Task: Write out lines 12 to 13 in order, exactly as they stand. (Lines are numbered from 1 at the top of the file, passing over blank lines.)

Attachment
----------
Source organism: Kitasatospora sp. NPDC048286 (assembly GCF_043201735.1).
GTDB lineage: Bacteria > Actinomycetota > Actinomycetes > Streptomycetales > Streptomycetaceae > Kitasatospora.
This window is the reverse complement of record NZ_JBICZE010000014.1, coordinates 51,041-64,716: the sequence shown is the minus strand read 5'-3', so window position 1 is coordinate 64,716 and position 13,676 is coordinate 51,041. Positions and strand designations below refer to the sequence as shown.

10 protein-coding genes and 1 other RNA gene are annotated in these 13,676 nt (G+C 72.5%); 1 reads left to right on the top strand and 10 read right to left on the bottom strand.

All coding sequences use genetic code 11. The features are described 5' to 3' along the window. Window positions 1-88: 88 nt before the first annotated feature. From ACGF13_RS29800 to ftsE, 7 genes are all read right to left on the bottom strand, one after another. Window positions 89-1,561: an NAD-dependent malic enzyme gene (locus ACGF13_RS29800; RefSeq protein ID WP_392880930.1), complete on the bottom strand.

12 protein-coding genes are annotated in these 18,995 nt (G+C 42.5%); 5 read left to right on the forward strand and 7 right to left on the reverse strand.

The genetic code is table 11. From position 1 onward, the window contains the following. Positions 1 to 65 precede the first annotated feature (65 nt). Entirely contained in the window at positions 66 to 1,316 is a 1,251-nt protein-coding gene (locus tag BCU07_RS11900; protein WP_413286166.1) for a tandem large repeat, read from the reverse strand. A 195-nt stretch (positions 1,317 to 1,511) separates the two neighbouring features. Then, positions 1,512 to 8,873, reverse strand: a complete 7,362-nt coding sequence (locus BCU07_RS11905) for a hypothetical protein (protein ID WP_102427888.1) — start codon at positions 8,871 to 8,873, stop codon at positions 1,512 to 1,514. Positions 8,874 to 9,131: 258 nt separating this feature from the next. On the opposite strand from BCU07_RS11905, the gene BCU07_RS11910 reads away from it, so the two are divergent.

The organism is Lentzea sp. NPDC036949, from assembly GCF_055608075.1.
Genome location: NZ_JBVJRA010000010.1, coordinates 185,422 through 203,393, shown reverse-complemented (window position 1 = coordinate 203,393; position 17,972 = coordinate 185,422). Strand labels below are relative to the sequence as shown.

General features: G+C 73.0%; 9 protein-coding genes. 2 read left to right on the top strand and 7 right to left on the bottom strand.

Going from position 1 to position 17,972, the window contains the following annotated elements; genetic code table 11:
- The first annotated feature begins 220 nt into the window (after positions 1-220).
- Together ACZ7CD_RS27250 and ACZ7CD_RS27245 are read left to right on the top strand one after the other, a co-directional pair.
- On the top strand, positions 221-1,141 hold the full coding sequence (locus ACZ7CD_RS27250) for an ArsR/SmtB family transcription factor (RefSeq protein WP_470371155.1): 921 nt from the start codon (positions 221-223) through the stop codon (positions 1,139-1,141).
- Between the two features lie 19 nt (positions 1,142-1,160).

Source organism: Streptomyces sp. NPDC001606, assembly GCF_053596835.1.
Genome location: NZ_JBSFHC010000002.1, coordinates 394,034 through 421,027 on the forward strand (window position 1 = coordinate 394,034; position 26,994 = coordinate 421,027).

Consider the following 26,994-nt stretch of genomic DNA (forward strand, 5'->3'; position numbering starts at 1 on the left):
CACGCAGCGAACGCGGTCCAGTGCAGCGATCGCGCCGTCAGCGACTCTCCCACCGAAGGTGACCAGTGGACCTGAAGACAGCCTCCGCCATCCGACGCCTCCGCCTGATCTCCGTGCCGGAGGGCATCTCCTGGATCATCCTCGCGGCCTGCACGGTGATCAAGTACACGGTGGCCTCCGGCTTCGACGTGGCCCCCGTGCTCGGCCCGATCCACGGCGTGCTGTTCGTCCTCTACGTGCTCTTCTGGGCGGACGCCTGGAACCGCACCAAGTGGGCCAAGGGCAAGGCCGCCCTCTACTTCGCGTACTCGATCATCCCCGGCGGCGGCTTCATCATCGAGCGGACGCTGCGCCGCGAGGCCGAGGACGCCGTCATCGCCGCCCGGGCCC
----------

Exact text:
- The first annotated feature begins 220 nt into the window (after positions 1-220).
- Together ACZ7CD_RS27250 and ACZ7CD_RS27245 are read left to right on the top strand one after the other, a co-directional pair.